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Does the Stanley Cup belong to the NHL or the Canadian people? “If the Stanley Cup is not a charitable purpose trust, then the trust fails and the property reverts to the grantor, and outside the control of the NHL. As Lord Stanley was Governor General when he gave the cup, the cup may revert back to the Office of the Governor General.”

By Tim Gilbert

May 27 2005 issue


Some of the legal questions raised in the application may mean the Stanley Cup truly belongs to the people of Canada instead of the NHL. Photo by Ron Bull/Toronto Star
Click here to see full sized version.


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Like millions of other Canadians, I once dreamed that I would be fighting for the Stanley Cup. But I always thought that I would be wearing goalie pads, not a gown.
How does Canada’s arguably most recognized symbol outside of the maple leaf end up in court?

Our firm responded to a question for help from the “Wednesday Nighters” – a group of self-described geriatric amateur hockey players – who asked us, on behalf of all Canadians, “Who owns the Stanley Cup and what are the terms of its competition?”

On April 13, we filed an application seeking direction from the Ontario Superior Court of Justice to satisfy these questions, once and for all.

The story of the Stanley Cup dates back to 1892 when Lord Stanley, then Governor General of Canada, a big sports fan himself, thought it would be a good idea to award a trophy to the “champion hockey team in the Dominion.”

“I have for some time past been thinking that it would be a good thing if there were a challenge cup which should be held from year to year by the champion hockey team in the Dominion” Stanley said. “There does not appear to be any such outward and visible sign of championship at present, and considering the general interest which the matches now elicit, and the importance of having the game played fairly and under rules generally recognized, I am willing to give a cup which shall be held from year to year by the winning team.”

The Governor General directed an aide, Captain Colville, to go to Regent Street in London, England and purchase a silver bowl with an ebony base. Captain Colville carried out his task and spent 10 Guineas to purchase what has become the Holy Grail of hockey.

Lord Stanley also appointed trustees to oversee the terms of each year’s competition for the Stanley Cup. In the early days only amateur teams played for the cup. Over the years this changed and by 1910 only professional teams vied for this trophy.

In 1947 the then trustees signed an agreement with the National Hockey League delegating to the NHL the right to award the cup. The NHL jealously guards the use of the name and image of the cup, which they have registered as trade-marks.

The awarding of the cup has taken place yearly since 1893 with one exception — 1919 when an outbreak of influenza left teams incapable of playing the series.

On Feb. 16, the NHL cancelled the season. Many people, including a group of fans called “Free Stanley” based in Edmonton, felt strongly that someone should play for the Stanley Cup. Armed with a legal opinion from Edmonton lawyer Roderick Payne to the effect that the 1947 agreement with the NHL was invalid, they encouraged fans to write the trustees seeking to play for the cup.

One Wednesday night in Toronto, the “Wednesday Nighters” decided to take up the challenge. Gard Shelley, a lawyer and member of the group, wrote the trustees asking for the right to play for the Stanley Cup. He received a response from the Hockey Hall of Fame – not the trustees – quoting Brian O’Neill, one of the trustees, as follows: “The Stanley Cup belongs to the National Hockey League and once the NHL resumes play, that’s when it will be presented.”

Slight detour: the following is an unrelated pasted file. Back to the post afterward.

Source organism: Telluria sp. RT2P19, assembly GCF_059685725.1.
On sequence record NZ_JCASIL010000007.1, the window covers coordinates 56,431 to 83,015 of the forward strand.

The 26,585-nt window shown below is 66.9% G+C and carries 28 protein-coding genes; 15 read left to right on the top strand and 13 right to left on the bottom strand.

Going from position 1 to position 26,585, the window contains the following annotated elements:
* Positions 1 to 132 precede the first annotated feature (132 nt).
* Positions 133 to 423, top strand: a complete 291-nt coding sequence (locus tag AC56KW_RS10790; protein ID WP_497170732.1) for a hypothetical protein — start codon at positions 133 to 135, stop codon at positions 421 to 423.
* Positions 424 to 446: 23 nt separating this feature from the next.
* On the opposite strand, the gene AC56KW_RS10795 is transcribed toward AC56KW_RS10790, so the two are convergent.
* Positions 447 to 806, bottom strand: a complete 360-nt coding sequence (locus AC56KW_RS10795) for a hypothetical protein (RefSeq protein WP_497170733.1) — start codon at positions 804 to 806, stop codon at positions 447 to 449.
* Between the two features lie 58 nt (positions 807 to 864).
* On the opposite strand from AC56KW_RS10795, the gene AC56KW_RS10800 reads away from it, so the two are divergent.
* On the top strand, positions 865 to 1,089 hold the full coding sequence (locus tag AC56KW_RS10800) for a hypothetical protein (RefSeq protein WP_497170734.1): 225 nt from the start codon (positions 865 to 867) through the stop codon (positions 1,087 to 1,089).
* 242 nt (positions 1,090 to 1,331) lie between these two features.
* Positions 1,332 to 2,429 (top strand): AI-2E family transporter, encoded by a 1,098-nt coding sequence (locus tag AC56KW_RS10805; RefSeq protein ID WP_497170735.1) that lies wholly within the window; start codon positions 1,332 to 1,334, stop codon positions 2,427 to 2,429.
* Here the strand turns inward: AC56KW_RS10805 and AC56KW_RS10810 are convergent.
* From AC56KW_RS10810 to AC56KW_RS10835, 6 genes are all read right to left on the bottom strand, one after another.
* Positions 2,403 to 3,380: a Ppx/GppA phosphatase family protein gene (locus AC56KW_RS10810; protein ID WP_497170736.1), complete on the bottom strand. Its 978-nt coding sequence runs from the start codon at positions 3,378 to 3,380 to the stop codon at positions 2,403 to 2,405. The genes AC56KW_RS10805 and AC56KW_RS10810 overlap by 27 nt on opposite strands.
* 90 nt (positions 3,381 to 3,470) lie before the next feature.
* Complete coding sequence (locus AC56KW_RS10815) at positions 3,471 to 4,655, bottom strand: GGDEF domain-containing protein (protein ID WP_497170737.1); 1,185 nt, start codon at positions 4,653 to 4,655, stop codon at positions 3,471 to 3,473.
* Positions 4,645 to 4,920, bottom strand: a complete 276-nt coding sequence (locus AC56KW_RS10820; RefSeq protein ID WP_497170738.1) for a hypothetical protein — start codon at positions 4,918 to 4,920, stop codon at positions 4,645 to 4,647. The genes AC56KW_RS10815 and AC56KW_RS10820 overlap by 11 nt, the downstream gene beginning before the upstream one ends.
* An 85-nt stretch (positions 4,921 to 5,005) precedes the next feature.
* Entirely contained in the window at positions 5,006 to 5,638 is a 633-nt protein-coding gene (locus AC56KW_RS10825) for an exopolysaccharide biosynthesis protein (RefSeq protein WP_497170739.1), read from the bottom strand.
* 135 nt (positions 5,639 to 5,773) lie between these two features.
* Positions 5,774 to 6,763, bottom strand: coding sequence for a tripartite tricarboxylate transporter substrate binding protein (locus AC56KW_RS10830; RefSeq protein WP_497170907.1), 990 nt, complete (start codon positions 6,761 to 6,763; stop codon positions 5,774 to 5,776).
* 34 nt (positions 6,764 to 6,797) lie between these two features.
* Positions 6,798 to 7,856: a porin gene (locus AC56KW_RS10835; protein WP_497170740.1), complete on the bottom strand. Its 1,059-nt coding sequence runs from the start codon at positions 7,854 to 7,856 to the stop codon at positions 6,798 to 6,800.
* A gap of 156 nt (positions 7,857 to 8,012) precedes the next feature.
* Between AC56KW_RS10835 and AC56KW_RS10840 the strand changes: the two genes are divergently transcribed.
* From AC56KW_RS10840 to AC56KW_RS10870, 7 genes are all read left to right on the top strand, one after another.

This didn’t seem right to  Shelley and the other Wednesday Nighters, one of whom is David Burt, another lawyer. They went in search of an Ontario lawyer that would work to wrest the Stanley Cup from the NHL and return it to its rightful place, in the control of the trustees. Their search ended at our firm – Gilbert’s LLP – a litigation boutique located in another historical landmark — the Flatiron Building in Toronto.

Shelley and David Burt then launched an application under the Charities Accounting Act seeking a declaration that the Stanley Cup is held in trust for the benefit of hockey and that terms require the trustees to award the cup annually, including of course this year.

The application is focused on who owns the cup and on what terms. The applicants argue that Lord Stanley created a charitable purpose trust. The applicants have been assisted by trust law expert, David Paciocco of the University of Ottawa, Paul Kitchen, a hockey historian, and Public History, North America’s largest history research firm.

The NHL is represented by Jeff Galway of Blakes, Cassels & Graydon LLP and the trustees are represented by David Bell of Marin, Evans & Bell.

The application raises interesting issues for the NHL. If the Stanley Cup is not a charitable purpose trust, then the trust fails and the property reverts to the grantor, and outside the control of the NHL. As Lord Stanley was Governor General when he gave the cup, the cup may revert back to the Office of the Governor General. In this way the cup may truly belong to the people of Canada.

What effect this will have on the NHL’s rights surrounding the cup, including the trade-marks, will be the next question.

Face-off of these issues is scheduled for July 18.

Tim Gilbert is the founder and a partner at Gilbert’s LLP, a boutique firm located in the Flatiron Building in downtown Toronto. Although hockey is one of Tim’s personal passions, the focus of Gilbert’s LLP is complex litigation and strategic advice, particularly in the context of the pharmaceutical industry.

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